Last week, we reported that energy prices traded flat which ended a six week trend of price decreases. As you may recall from June 12, 2014 - July 31, 2014, the 12-month strip price for natural gas on NYMEX dropped 16% and the 12-month average price for peak power on the PJM dropped 13.6%.
However, for this seven-day report period, energy prices rose for the first time in eight weeks. The average 12-month price for natural gas on the New York Mercantile Exchange (NYMEX) increased by 1.2% closing at $0.394/therm, while the 12-month average price for peak power on the PJM also rose 2%.
It is hard to explain why prices ran up this week. The NOAA (National Oceanic and Atmospheric Administration) forecast calls for below average temperatures east of the Mississippi during the third week of August and natural gas production is at an all-time high. This news would normally be enough to place downward pressure on prices.
Let's look at production. Due to the shale gas phenomenon, natural gas production continues to be at an all-time high. It is interesting to note that the largest shale production is coming from nearby West Virginia and Pennsylvania. According to an EIA report released on August 5, 2014, "the natural gas production in the Marcellus region exceeded 15 billion cubic feet per day (Bcf/d) through July, the first time ever recorded. The Marcellus Region, mostly located in West Virginia and Pennsylvania is the largest producing shale basin in the United States accounting for almost 40% of U.S. shale gas production. Marcellus Region production has increased dramatically over the last four years, increasing form 2 Bcf/d in 2010 to its current levels." Robust supply reports normally place downward pressure on energy prices.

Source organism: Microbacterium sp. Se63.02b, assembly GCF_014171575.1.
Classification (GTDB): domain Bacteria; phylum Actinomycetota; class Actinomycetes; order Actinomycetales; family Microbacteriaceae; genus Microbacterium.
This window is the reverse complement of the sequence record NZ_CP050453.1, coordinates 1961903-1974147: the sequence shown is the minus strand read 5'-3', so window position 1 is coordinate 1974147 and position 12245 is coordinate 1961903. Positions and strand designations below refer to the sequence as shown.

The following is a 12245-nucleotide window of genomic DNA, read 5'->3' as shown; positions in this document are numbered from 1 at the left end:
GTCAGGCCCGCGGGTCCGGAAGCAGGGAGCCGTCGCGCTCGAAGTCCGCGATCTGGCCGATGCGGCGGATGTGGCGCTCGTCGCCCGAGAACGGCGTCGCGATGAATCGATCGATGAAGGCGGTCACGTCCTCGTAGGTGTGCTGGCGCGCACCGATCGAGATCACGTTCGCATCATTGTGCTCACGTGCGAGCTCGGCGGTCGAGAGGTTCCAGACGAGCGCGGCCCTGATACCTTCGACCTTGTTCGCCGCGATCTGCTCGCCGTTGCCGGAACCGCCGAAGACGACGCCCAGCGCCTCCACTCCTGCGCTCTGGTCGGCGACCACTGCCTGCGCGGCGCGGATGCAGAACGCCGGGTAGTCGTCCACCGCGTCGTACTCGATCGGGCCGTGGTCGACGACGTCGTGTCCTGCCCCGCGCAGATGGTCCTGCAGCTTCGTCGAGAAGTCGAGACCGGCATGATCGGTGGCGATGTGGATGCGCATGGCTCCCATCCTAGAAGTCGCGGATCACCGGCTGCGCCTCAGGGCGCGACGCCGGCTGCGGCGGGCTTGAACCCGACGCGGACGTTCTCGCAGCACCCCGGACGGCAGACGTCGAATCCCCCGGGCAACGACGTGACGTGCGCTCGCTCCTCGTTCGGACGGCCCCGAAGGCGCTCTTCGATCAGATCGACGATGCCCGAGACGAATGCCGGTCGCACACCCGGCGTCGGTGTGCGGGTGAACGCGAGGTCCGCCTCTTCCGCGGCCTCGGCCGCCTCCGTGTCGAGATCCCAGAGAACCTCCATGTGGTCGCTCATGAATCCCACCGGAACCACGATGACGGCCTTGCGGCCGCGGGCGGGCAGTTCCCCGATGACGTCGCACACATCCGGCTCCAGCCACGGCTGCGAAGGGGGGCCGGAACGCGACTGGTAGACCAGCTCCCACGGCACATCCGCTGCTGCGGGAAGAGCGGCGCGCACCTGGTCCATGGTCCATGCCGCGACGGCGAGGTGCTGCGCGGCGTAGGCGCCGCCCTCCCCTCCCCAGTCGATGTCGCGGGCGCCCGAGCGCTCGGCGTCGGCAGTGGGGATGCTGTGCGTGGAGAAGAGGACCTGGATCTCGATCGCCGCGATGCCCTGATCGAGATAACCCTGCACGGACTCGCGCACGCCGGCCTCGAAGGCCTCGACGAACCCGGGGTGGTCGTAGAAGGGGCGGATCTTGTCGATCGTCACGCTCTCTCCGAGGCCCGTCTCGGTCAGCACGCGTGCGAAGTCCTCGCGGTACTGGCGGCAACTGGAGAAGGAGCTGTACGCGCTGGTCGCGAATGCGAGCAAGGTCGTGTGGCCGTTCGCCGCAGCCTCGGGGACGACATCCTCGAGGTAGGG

Perhaps prices rose this week because the marketplace decided to focus on the natural gas storage fields instead of the weather forecast and gas production. The natural gas storage levels are 20% below the five year average and this fact may have been enough to place some upward pressure on prices.
Additionally, some of the upward pressure could have come from the energy reports that offered evidence that the industry does not currently have enough pipeline capacity to get the bulk of the Marcellus production to the marketplace.
For example, according to another recent EIA report, the "rising production in the Marcellus Region has outpaced growth in the region's pipeline capacity, which has resulted in multiple pipeline expansion projects focused on removing bottlenecks in the Marcellus Region."
Stay tuned. Some analysts think another story could be on the way. Analysts are reporting that natural gas prices are now low enough to entice the power plant operators to switch their base load requirements from coal to gas. This switchover would make it difficult for energy prices to continue their downward trajectory if hot weather makes a late appearance.
Weather is the still the wild card. Energy prices are currently trading at an attractive level. This may be a good time to consider an early renewal strategy.